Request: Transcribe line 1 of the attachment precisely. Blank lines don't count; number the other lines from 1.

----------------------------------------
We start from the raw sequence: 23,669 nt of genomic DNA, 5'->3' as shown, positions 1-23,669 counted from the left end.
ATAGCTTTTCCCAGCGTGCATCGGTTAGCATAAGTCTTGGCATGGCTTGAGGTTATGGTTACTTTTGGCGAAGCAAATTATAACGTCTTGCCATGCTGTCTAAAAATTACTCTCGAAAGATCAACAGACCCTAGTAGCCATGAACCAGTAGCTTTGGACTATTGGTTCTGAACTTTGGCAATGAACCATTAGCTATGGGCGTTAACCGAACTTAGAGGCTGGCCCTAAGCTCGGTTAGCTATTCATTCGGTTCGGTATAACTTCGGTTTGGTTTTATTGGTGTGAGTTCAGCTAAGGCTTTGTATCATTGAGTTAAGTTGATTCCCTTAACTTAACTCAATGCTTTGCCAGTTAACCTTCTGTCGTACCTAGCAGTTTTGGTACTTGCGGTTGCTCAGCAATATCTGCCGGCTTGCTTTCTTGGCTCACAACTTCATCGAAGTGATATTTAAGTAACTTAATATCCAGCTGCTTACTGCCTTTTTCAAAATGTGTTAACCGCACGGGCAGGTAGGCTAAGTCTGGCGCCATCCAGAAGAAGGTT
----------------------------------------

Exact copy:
We start from the raw sequence: 23,669 nt of genomic DNA, 5'->3' as shown, positions 1-23,669 counted from the left end.